The Arbitration Law of 2016 also provides a party with the right to petition the Myanmar court to set aside arbitral awards. To do this, the party has to prove that a court did not take into consideration certain procedural matters; the subject matter of the dispute is not capable of settlement by arbitration; or the arbitral award is in conflict with public policy. If a court is satisfied with the enforceability of the arbitral award, the award is deemed to be a decree of the court and fully enforceable.
The Role of the Draft Myanmar Investment Law
An important issue that is not addressed in the Arbitration Law of 2016 is what rights foreign parties have against a counterparty that is either the Myanmar state or a state-owned enterprise. Myanmar currently has no domestic legislation that determines whether a state-owned company is entitled to assert state or sovereign immunity. It is important for investors to recognize that an arbitration clause in a contract between an investor and the Myanmar state or a state-owned company is not necessarily a waiver of sovereign immunity for the purposes of execution.
The Myanmar parliament has also published a draft of the new Myanmar Investment Law (MIL). This law is intended to consolidate the existing Foreign Investment Law (FIL) of 2012 and the Myanmar Citizens Investment Law of 2013. The MIL aims to provide both domestic and foreign investors with a transparent, equitable, and nondiscriminatory legal framework to ensure environmentally and socially sustainable economic growth.
In the context of the Arbitration Law of 2016, Section 21 of the draft MIL is particularly significant. Section 21 explicitly states that in the event of any dispute between the Union Government or any government entity and an investor, the investor will have access to a dispute settlement mechanism. It also provides that awards by a foreign arbitral tribunal will be recognized and enforceable in Myanmar according to international law, including the New York Convention.
With its focus on recognizing arbitration in disputes with state entities, the MIL will be a valuable addition to Myanmar’s arbitration regime, eliminating the use of sovereign immunity defenses to avoid enforcement of arbitral awards. This will provide foreign investors with additional assurance of access to arbitration in disputes with state entities.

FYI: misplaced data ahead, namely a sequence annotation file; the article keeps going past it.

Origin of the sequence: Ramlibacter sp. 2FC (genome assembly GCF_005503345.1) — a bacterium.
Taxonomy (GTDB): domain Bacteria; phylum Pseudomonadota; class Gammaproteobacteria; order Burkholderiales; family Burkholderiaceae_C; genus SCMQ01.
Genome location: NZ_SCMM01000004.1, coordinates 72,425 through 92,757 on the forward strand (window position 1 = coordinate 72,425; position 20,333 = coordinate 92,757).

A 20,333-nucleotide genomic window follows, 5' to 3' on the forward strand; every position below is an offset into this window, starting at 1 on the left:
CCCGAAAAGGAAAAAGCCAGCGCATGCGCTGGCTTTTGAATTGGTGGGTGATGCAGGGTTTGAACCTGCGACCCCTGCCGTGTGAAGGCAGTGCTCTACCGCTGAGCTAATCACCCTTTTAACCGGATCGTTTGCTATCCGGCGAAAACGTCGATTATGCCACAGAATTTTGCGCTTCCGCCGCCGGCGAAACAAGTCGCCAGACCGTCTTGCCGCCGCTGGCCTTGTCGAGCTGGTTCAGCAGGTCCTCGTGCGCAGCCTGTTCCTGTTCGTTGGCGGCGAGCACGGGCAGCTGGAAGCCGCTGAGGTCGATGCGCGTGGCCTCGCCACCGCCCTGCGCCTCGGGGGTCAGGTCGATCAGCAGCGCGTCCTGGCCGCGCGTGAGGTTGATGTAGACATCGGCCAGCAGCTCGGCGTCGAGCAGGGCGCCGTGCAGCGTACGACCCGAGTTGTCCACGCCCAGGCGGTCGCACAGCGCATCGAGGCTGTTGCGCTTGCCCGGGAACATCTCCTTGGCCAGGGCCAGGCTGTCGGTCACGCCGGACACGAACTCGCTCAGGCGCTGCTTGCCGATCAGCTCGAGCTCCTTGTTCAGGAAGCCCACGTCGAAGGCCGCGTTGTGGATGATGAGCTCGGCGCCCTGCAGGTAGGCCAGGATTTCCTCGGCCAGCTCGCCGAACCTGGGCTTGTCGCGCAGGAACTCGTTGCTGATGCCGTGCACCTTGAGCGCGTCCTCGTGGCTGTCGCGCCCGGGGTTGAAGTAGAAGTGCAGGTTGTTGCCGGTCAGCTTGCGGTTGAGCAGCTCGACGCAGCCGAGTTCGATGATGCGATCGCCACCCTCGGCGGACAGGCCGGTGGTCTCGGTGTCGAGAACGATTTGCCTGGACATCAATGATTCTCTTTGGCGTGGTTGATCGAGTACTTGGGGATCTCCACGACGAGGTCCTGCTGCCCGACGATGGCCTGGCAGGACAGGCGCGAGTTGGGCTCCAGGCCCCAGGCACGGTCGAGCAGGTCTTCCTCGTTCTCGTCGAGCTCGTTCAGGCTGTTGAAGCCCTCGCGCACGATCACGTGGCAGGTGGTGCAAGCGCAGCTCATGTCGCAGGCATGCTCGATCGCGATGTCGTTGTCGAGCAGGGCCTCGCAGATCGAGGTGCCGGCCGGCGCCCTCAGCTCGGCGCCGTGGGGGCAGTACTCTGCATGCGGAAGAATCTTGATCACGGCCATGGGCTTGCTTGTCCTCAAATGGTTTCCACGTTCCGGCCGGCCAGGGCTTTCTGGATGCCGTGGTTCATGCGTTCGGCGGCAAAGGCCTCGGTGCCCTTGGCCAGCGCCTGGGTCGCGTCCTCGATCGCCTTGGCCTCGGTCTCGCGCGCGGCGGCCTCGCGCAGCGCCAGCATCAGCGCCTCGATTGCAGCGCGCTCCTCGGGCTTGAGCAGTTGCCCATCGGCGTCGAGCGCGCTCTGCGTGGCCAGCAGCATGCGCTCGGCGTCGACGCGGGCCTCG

Myanmar’s accession to the New York Convention and the passage of the new Arbitration Law show the country’s determination to improve its arbitration regime and offer investors access to both local and international commercial arbitration.
Despite retaining some authoritative rights for arbitrations, the role of the local courts has substantially changed. The Arbitration Law of 2016 provides the courts with significantly less power than under the previous Arbitration Act of 1944. The new role of the domestic courts is better characterized as a supporting role rather than an intervening one. This should greatly improve the impartiality and credibility of arbitration in Myanmar as an independent dispute resolution option, and provide assurance that foreign arbitral awards will be enforced.
While the power of the local courts has diminished, the courts will nonetheless play a role in issuance of interim orders in arbitral disputes and, importantly, in the overall recognition and enforcement of foreign arbitral awards. How the Myanmar courts will interpret the concept of public policy for setting aside arbitral awards and whether the court will actually accept a supportive role in the arbitral proceedings, will eventually determine the impartiality of arbitration and its enforcement, and consequently, the long-term strength of arbitration law and practice in Myanmar.